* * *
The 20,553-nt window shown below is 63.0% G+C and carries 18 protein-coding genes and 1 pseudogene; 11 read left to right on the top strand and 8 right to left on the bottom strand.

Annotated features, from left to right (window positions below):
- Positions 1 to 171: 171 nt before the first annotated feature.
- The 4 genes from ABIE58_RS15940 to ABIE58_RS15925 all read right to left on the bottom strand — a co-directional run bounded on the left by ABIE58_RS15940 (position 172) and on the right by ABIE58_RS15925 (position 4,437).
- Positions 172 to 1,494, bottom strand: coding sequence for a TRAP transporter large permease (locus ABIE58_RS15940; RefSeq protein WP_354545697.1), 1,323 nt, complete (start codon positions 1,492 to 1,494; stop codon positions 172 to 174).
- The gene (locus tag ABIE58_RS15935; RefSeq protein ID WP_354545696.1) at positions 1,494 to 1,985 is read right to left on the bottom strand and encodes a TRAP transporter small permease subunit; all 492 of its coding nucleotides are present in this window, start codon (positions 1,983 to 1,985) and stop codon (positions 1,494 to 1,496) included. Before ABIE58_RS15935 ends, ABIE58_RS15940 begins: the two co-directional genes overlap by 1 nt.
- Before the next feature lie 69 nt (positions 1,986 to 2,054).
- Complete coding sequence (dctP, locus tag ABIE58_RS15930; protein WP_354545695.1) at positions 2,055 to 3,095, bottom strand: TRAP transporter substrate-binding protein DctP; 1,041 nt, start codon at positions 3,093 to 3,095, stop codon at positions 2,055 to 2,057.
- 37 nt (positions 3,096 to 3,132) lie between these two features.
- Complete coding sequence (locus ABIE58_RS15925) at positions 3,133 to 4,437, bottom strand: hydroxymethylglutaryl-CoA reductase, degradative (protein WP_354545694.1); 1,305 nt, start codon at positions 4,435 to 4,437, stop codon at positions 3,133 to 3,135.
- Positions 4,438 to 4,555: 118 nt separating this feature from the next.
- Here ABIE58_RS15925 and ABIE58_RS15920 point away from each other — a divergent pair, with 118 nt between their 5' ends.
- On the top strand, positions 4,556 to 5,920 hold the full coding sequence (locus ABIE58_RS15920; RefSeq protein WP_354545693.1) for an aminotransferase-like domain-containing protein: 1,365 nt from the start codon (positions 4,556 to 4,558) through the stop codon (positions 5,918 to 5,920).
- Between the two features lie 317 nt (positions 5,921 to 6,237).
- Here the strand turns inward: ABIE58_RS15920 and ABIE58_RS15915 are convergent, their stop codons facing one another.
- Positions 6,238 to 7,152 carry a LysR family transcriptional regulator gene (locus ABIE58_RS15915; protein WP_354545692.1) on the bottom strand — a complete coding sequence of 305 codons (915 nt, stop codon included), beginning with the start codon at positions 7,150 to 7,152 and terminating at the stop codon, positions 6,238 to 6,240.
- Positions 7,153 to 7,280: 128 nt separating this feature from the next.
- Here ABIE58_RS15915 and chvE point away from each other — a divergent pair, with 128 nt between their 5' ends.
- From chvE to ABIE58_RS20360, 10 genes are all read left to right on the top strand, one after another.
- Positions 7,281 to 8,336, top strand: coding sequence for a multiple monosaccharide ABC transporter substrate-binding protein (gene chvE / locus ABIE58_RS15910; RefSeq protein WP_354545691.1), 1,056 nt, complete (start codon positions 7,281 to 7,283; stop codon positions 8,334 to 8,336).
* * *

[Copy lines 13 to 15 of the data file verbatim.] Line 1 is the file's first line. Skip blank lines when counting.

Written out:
- On the top strand, positions 4,556 to 5,920 hold the full coding sequence (locus ABIE58_RS15920; RefSeq protein WP_354545693.1) for an aminotransferase-like domain-containing protein: 1,365 nt from the start codon (positions 4,556 to 4,558) through the stop codon (positions 5,918 to 5,920).
- Between the two features lie 317 nt (positions 5,921 to 6,237).
- Here the strand turns inward: ABIE58_RS15920 and ABIE58_RS15915 are convergent, their stop codons facing one another.